GEW-TA-RV1 Cancel your GET license
GEW-TA-RV5 Make changes to your license (your name, officers, filing frequency)
ITPS-COA Change of address
amended G-45 Amend/change a previous G-45 filing
amended G-49 Amend/change a previous G-49 filing

Hawaii Tax Form List


Who doesn’t have to pay? Are there exceptions?

Here is a screenshot of the exemptions if you file online:

snapshot of exemptions during online filing of g45

As you can see, most of these exemptions make a lot of sense. For example, if you have bad debts (aka non payment) that means you never received the income, yet it was included in gross billings, so you need to exclude them. Or reimbursements, which if you buy something for your client at no markup as a matter of convenience, then you should not be paying GE tax on that. Non profit organizations is in there as well.

In general, if you have to ask this question, then you probably aren’t exempt from the GET. Entities like Non Profits, utility companies, and some selling securities/commodities are exempt from the GET. See this long document for details (Hawaii Revised Statute 237-23, 12/31/2012).

Organizations looking for GET exempt status would file G-6 (Application for Exempt Status for General Excise Taxes).

Reimbursements: if you paying for something on behalf of a client and there is no mark-up (meaning that you’re not profiting), then the amount is exempt from GET.

Example: I build a website for a client and it requires a special plugin software for $50. I buy it on behalf of my client then I tack the cost onto his final invoice along with the fee for the website. I don’t pay GET on that $50 reimbursement I get from the client.  If I pay $50 for the plugin and charge my client $150, then it’s not a reimbursement and I have to pay GET on the $150.

Out of state sales: if you’re selling tangible personal property out of the state, like, selling hula skirts to someone in Minnesota, the money you get from the sale is exempt from the GET (section 237-29.5(1), thanks Eva for mentioning this). The purchaser needs to fill out form G-61, “EXPORT EXEMPTION CERTIFICATE FOR GENERAL EXCISE AND LIQUOR TAXES” to cerify that they are out of state.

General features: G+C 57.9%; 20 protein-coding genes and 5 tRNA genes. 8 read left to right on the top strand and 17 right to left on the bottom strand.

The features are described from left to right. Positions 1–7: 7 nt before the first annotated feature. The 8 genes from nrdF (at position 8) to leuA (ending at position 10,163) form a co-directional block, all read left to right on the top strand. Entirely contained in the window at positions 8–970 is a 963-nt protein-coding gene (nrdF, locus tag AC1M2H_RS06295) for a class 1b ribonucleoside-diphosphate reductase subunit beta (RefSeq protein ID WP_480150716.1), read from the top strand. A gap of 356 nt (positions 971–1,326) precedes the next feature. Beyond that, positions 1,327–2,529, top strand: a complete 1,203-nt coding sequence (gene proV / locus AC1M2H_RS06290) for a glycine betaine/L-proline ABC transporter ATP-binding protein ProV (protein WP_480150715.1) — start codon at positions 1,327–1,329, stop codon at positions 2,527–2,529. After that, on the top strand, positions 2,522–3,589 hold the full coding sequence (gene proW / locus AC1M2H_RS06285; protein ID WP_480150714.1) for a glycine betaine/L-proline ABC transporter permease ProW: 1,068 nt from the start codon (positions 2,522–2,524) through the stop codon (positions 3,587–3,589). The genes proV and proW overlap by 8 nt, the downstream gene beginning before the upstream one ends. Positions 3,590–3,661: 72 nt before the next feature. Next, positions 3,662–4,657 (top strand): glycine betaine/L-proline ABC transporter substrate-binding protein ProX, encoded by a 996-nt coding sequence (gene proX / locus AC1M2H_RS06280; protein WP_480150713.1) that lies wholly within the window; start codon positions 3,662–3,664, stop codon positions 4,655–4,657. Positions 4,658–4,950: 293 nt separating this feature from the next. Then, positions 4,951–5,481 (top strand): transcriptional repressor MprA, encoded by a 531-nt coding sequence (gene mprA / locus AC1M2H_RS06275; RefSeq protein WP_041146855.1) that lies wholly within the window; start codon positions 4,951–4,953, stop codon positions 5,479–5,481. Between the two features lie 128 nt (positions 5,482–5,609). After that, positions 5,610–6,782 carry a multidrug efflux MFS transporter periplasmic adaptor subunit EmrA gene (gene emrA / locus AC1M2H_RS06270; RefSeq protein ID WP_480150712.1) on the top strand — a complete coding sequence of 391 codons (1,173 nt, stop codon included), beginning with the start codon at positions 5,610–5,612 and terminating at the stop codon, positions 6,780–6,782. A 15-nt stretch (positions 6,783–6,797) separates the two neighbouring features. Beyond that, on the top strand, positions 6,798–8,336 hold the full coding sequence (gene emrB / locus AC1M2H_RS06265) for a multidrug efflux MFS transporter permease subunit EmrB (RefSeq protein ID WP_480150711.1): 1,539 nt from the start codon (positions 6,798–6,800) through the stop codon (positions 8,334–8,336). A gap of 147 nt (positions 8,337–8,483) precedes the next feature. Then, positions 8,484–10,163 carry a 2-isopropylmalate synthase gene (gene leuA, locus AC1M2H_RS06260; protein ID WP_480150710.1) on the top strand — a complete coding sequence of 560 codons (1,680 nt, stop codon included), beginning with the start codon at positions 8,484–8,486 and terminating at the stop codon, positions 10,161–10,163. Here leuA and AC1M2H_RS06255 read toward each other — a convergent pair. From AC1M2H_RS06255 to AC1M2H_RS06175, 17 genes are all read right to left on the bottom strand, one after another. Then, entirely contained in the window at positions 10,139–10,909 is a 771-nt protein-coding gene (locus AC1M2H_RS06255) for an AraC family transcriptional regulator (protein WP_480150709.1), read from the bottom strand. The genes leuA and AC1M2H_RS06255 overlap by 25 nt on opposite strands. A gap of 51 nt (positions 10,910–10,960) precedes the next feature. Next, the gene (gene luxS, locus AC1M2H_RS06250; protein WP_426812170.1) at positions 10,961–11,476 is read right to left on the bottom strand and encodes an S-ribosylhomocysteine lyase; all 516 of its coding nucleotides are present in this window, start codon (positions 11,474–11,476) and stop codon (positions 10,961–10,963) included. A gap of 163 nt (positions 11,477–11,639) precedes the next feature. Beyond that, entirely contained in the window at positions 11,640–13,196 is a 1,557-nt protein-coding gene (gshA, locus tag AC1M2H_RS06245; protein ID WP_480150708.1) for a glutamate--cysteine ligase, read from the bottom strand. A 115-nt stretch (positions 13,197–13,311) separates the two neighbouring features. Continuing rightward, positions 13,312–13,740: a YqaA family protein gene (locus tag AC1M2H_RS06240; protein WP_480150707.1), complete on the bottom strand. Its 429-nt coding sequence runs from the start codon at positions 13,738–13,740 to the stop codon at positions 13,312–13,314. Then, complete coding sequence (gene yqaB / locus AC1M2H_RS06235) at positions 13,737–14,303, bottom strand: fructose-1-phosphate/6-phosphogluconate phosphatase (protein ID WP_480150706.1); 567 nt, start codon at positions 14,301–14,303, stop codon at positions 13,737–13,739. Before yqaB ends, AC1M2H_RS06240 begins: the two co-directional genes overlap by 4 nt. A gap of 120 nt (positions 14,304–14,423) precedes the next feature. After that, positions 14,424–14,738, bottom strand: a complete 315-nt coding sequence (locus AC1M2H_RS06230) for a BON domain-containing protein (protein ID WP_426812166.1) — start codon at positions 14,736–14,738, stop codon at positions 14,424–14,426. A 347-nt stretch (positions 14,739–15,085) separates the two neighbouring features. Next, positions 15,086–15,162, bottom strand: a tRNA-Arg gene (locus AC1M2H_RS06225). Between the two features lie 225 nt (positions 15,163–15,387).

Wholesale customers pay a special rate of .5%.

Insurance commissions (Chapter 431, HRS) pay  .15%

Nonprofits don’t pay on donations received, but must on goods and services sold through fundraising.


Do Nonprofits pay no General Excise Tax?

Yes for donations received, but businesses can still pass their GET onto a nonprofit. Also, update: nonprofits still pay general excise tax on monies received from fundraising events because they are selling goods and services.

Registered nonprofits are exempt from paying GET on their business income. However, if that nonprofit contracts a business, then the nonprofit may be paying that business’ GET.



A church receives a $10,000 donation (that’s business income for them). The church is a registered nonprofit, meaning it’s GET-exempt, so they don’t pay any GET to the state for that donation.

Then the church hires me to build an online store for them for $10,000. I am for-profit and need to pay GET on my business income. I decide to pass the 4.712% GET onto the church as a surcharge. So, in the end, the church ends up paying me $10,471.20 ($10,000 base + GET surcharge). Then I put aside the $471.20 to pay to the state when time comes to pay my GET.


What is a wholesaler?

Wholesalers get a special GET rate of .5%.

What’s a wholesaler? Someone who sells goods in bulk to other businesses to sell for retail. An example would be an electronics company, who sell and deliver mass electronics to places like Best Buy, Radioshack, or Walmart. Wholesalers usually have smaller margins than retailers because they make money on large quantities of transactions, which is why the tax rate is lower for them.

If you’re selling to customers or end users, you are not a wholesaler.

Do rates change if you’re a sub-contractor?

If there are subcontractors involved, no there is not an endless tax on every subcontractor in the chain. Rather, the the sub-contractor working directly with the end customer(s) will be charged the full rate, while the transaction between the sub-contractor and contractor is at a lower rate of .5%.

Answer from DAVID W RISTAU CPA‘s conversation: